A plan view drawing of 300 museum figurines spanning three rooms was created using a laser scanner; the coordinates of each character helped to reassemble the entire display to a new museum.
It has been well recognized that 3D laser scanners are a useful tool for a wide variety of surveying and engineering projects where existing conditions need to be documented. Many organizations are incorporating 3D laser scanning into their daily workflows either as specific scan jobs or as regular surveying activities. Both the amount of accurate data a scanner can quickly acquire and the highly visual aspect of the data allow for potential uses outside the normal realm of surveying and engineering applications. This article explores some of these unique projects and demonstrates how service providers have succeeded in giving their clients satisfied results using laser scanning technology.
Three-dimensional models of Native American petroglyphs allow for virtual visits.
The Sky's the Limit
In 2002, when Midwestern Consulting purchased its first laser scanner, an HDS2500 (Leica Geosystems HDS, San Ramon, Calif.), we wanted to be sure we knew how to properly operate it before we started marketing the technology as a new service. So, as with most of our new technology, a testing period was initiated. In that period we scanned many scenes and objects that were interesting to us, including office staff, homes and cars. The best out-of-the-ordinary scans, though, are the ones a client actually pays for.
In order to find clients willing to pay for this new technology, we had the challenging task of changing our clients’ mindsets so they could see the added value a laser scanner offers. We learned that once customers understand the technology and its capabilities, they are limited only by their imaginations.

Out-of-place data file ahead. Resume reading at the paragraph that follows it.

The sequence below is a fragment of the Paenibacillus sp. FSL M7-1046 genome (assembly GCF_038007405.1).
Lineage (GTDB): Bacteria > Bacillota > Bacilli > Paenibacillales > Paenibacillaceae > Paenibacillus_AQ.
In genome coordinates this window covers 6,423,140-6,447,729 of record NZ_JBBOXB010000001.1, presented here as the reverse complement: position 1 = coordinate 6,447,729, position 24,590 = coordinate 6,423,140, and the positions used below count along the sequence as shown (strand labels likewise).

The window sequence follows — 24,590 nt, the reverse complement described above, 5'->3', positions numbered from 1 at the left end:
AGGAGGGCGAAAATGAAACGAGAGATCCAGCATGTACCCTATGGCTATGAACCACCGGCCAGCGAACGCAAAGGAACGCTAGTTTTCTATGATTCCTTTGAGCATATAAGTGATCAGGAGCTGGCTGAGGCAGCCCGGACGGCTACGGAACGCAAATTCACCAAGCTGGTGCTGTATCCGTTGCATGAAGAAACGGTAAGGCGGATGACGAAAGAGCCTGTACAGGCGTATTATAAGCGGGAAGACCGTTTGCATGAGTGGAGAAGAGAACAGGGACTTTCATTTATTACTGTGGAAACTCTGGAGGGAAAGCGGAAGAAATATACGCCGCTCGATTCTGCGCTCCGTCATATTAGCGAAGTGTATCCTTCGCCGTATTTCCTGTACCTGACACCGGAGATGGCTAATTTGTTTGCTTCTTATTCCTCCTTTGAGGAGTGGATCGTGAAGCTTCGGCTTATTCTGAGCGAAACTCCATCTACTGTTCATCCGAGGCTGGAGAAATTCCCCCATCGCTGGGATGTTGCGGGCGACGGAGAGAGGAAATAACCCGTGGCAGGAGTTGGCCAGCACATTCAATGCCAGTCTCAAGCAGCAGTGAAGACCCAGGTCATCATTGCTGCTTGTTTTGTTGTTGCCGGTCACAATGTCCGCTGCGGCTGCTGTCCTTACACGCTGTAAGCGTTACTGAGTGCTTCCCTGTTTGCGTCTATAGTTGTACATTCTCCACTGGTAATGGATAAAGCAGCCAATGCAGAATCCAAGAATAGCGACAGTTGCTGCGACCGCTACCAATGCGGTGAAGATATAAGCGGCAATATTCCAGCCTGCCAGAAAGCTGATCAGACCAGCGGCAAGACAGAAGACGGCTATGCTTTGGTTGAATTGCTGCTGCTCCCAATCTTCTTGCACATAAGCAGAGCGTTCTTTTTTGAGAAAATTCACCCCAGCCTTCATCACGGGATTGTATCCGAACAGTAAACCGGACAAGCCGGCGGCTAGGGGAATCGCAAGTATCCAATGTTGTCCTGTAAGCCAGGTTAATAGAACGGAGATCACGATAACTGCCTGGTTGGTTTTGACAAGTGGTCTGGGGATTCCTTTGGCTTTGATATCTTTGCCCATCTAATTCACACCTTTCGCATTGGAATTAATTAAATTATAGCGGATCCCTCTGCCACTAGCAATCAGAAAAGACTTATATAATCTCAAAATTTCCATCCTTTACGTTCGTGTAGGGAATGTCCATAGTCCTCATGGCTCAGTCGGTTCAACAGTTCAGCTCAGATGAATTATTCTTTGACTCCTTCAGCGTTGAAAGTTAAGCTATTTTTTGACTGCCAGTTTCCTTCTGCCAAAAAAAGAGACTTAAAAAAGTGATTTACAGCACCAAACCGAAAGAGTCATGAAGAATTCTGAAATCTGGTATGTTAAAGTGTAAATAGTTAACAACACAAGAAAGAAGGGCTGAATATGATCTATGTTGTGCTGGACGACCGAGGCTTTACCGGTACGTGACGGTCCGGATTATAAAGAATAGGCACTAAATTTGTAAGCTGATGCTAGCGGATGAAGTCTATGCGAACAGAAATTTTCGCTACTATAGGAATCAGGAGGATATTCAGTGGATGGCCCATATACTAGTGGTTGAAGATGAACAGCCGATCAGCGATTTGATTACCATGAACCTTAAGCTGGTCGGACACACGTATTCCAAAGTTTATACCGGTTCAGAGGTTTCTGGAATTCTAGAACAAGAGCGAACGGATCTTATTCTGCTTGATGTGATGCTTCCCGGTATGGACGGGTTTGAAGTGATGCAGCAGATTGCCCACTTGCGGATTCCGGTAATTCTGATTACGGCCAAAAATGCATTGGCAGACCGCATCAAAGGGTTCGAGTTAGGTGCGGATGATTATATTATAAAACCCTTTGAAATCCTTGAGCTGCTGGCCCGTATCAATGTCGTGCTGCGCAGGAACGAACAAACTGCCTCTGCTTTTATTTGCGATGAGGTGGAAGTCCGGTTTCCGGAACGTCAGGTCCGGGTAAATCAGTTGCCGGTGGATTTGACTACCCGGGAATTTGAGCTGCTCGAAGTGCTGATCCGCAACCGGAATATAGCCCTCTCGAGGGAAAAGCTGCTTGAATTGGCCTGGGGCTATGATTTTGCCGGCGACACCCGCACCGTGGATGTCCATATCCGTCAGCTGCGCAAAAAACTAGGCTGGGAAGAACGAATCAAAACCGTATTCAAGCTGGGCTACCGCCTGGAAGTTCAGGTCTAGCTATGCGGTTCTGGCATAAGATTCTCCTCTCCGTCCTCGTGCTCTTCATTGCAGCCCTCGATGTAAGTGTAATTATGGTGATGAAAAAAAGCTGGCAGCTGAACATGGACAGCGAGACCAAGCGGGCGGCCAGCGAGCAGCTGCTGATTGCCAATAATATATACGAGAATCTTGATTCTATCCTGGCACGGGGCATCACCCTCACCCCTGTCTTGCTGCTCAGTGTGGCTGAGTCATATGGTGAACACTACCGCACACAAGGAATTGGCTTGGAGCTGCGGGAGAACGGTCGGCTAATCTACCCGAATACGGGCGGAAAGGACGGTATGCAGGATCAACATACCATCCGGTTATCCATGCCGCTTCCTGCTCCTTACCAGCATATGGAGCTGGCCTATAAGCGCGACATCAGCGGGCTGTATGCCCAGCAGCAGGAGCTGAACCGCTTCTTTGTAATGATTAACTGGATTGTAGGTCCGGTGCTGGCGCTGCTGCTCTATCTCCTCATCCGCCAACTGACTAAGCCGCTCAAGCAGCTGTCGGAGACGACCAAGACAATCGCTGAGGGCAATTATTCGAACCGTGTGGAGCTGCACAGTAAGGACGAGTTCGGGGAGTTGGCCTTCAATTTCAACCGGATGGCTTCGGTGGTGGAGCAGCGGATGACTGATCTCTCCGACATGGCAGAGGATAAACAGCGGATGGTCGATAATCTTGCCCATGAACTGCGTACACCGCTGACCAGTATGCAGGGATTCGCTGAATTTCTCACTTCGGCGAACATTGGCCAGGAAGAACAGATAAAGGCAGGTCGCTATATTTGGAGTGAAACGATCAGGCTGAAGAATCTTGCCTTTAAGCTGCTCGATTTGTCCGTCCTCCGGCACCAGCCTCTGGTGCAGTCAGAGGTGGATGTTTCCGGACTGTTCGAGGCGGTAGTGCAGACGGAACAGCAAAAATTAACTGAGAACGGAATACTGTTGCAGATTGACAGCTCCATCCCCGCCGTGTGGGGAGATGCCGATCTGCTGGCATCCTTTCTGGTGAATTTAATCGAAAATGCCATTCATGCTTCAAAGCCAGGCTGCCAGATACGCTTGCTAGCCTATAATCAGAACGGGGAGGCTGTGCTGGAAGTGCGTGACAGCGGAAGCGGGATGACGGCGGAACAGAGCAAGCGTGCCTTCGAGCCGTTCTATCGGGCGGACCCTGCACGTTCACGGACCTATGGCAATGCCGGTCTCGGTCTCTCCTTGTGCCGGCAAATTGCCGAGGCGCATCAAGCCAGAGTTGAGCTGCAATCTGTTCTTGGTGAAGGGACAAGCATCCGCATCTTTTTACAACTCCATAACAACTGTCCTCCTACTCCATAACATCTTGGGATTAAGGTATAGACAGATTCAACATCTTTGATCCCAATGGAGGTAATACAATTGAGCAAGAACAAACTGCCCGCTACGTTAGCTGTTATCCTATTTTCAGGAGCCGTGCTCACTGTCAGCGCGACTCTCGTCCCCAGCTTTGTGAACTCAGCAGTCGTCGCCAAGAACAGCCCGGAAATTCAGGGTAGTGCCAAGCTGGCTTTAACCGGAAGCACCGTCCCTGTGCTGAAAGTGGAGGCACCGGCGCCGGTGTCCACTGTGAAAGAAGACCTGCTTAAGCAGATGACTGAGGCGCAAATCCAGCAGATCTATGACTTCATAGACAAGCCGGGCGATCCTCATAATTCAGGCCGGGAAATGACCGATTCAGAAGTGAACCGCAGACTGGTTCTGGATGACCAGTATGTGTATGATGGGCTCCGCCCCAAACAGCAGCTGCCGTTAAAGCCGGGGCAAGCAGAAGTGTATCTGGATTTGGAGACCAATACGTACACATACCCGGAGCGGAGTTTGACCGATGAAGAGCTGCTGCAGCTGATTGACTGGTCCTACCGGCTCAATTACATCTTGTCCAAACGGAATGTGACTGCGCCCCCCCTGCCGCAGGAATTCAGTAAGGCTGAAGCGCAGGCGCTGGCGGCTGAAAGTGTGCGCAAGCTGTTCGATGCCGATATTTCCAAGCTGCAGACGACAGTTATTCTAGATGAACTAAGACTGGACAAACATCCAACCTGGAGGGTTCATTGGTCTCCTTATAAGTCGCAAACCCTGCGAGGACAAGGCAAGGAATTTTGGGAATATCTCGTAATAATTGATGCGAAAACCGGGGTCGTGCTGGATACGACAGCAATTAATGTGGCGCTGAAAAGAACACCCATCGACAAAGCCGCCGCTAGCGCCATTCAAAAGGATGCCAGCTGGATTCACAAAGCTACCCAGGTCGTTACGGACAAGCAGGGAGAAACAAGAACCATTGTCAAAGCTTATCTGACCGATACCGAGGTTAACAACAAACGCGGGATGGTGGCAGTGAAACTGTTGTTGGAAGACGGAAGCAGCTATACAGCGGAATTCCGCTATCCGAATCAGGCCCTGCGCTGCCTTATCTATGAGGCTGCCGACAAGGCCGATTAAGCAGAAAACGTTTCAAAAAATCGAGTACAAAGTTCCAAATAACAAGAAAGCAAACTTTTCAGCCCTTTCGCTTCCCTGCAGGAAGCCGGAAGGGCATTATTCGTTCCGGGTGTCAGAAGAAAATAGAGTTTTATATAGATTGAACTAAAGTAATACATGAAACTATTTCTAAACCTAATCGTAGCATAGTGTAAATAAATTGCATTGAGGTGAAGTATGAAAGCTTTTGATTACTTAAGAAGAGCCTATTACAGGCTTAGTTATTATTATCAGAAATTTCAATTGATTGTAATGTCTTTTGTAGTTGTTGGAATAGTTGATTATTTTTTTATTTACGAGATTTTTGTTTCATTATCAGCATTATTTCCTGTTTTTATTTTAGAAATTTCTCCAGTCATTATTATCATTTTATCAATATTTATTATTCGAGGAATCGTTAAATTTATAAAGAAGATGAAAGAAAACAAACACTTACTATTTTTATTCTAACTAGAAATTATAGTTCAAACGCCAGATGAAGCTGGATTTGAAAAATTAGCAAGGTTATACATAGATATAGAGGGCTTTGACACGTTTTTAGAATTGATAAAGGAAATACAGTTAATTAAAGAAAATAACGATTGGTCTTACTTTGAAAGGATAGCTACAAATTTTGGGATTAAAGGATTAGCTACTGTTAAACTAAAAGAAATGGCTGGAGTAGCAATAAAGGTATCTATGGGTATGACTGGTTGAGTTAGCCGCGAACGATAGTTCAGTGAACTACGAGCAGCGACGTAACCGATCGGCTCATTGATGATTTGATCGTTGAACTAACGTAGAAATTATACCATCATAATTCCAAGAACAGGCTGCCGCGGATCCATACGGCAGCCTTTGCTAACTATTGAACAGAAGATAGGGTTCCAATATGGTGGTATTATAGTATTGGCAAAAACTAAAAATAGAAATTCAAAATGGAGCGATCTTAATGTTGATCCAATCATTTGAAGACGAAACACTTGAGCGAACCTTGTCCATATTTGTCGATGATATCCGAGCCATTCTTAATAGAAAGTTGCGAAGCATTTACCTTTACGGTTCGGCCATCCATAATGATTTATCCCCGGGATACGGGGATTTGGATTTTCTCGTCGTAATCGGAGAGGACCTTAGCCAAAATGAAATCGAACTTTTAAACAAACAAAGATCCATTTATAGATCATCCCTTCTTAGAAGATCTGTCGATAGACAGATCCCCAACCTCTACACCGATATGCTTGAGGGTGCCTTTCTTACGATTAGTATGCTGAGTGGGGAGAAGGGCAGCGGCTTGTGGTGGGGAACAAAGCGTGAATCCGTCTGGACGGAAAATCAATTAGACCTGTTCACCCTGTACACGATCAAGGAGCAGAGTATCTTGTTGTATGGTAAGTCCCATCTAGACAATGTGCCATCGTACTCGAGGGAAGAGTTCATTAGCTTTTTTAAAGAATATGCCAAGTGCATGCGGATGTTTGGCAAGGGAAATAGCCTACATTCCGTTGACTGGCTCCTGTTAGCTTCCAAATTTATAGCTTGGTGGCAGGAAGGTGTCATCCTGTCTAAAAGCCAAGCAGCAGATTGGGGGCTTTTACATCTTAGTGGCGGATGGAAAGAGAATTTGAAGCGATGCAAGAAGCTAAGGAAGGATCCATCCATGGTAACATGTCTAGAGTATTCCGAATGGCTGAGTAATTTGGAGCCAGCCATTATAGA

Our first unique use of our new scanner sent us in an artistic direction. Our client needed to move a museum display consisting of 300 handmade characters in an 18th-century Italian alpine village setting. The scene was created by two gentlemen over a 25-year period. The contractor needed to disassemble and move the display, which was spread out over three rooms, to a new museum--and they wanted to preserve the original layout of the display. Since one cannot take measurements with a standard digital photo, we used our HDS2500 scanner to perform 43 scans of the three rooms; using Leica Geosystems Cyclone software, we created a 3D digital inventory of all 300 characters. The job was complex because of the number of characters to track, which is why our scanner offered us an advantage. Our final deliverable product to the contractor was a plan view drawing that showed the layout of each scene. Each figurine was labeled with a coordinate that could be used to reassemble the entire display.